But it’s certainly not just money that is the incentive for fan funding. One of the major reasons that fan funding in music has come about is due to the fact that in the digital age it is much easier for fans to get directly involved in the career of their favourite bands. Whether you are a compulsive music fan, or just someone who likes music, the chances are that nowadays you will check out your favourite artists online. Moreover, years of TV talent shows mean that more and more fans are interested in sharing and supporting their favourite artists — taking a much more active role in the A&R process that has been traditionally confined to the record labels. With this in mind, it’s crucial that fans feel like they can take ownership of the artists and their music — rather than having their relationship exclusively mediated by multi-national corporations, artists can now leverage the web and enable a more direct connection and we would not want to get in the way of that. From a marketing perspective, this can be a very powerful force, as often fans will help market an artist themselves, through social media and even calling radio stations to complain if their act is not played. When you have a few hundred or a few thousand people investing and buying shares in a recording contract, by nature they become agents for the artist - they become field promotion.

Unsurprisingly, the growth of fan funding in music has led many to question whether artists can take the DIY ethic a step further and cut record companies from the picture all together, however we still see an important role for the A&R structure that is offered by traditional record labels. The fact is that there is still a need for help and professional support at a certain stage to make a difference in the "monetization " of art, whether that be implementing a global digital strategy, or providing the appropriate infrastructure and administrative support for things such royalty collection — all of this is an important part of the business model.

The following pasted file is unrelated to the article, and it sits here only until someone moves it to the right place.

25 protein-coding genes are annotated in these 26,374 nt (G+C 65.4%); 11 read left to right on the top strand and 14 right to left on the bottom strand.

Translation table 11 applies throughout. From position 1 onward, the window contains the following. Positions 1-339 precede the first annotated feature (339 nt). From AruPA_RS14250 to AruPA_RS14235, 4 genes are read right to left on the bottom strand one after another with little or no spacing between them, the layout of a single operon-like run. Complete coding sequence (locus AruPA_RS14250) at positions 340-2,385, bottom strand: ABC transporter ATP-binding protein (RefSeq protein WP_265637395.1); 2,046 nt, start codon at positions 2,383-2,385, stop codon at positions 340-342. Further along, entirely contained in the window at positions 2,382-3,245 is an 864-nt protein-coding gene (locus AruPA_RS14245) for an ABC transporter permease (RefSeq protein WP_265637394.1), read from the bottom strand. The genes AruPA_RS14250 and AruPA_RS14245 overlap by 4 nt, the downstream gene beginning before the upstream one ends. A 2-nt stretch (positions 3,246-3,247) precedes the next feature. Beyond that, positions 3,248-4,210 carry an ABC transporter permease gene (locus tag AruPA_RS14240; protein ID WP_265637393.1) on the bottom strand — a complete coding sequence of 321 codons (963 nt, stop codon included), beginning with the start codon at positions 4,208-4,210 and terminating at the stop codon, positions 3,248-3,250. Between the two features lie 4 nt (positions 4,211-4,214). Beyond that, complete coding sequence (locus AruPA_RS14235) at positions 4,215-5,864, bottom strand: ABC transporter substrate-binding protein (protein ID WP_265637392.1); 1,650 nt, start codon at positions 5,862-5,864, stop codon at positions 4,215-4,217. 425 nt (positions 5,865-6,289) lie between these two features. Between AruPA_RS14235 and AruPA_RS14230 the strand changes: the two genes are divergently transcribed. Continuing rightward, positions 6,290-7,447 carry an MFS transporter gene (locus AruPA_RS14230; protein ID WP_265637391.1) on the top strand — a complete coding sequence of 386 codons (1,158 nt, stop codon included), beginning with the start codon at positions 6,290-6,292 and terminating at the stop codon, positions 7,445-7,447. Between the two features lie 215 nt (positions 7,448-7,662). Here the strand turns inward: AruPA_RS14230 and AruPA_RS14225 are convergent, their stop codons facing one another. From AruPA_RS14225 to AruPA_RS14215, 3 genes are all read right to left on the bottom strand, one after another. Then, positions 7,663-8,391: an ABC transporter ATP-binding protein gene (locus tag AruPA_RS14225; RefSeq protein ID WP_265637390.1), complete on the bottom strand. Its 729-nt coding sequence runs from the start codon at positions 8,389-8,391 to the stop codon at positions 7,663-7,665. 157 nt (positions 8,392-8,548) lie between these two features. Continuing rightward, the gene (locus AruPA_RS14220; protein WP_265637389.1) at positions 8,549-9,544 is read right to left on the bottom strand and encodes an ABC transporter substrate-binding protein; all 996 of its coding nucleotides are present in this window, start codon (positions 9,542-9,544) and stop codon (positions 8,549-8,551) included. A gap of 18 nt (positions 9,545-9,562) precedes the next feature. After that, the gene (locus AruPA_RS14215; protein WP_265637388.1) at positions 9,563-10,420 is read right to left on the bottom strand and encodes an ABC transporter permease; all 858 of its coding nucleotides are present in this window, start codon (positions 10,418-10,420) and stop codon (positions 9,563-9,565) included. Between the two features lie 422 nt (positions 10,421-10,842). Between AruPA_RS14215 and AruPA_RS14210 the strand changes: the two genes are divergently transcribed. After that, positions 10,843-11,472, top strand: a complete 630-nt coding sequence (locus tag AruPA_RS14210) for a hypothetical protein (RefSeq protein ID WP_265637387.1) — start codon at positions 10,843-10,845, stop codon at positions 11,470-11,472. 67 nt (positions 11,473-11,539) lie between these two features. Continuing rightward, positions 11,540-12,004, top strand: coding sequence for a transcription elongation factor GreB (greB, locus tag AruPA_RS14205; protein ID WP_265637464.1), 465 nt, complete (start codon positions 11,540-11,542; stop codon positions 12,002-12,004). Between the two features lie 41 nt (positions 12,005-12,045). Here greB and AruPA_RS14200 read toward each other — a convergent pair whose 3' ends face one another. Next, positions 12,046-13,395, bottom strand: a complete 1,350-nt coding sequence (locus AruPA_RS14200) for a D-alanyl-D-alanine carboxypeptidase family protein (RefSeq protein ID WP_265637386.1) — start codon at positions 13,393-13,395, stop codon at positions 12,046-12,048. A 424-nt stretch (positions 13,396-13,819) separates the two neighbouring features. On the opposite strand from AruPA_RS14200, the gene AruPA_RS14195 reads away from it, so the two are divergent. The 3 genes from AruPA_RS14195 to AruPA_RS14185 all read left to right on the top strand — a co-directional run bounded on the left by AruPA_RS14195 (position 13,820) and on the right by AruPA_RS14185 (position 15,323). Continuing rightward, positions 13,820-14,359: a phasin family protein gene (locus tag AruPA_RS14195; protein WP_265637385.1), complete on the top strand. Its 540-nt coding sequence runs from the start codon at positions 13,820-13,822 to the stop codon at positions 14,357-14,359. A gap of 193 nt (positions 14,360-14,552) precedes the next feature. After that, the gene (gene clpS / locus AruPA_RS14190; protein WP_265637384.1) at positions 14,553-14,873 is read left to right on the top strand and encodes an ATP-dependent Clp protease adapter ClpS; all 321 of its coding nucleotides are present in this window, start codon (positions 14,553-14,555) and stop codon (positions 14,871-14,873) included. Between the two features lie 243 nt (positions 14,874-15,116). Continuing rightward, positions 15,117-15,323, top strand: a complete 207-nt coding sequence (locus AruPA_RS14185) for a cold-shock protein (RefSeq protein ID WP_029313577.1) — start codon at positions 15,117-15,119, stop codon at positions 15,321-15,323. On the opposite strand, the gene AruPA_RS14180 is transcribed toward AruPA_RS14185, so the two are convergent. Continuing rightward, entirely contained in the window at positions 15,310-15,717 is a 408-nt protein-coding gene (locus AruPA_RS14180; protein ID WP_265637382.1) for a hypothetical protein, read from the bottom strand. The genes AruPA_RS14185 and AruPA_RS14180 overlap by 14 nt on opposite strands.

Recent figures published indicate that global recorded music sales are down by $1.5bn in the past year, and this will no doubt have a direct impact on the ability and appetite for labels to invest and break new acts — the lifeblood of the industry. Crowdfunding goes someway towards plugging this gap, incorporating social networking directly into the business model; placing a greater emphasis on tapping into the fans who are willing to ‘go the extra mile’ in terms of buying/investing in their favorite artists; and taking a collective approach to the financial risk associated with launching new artists.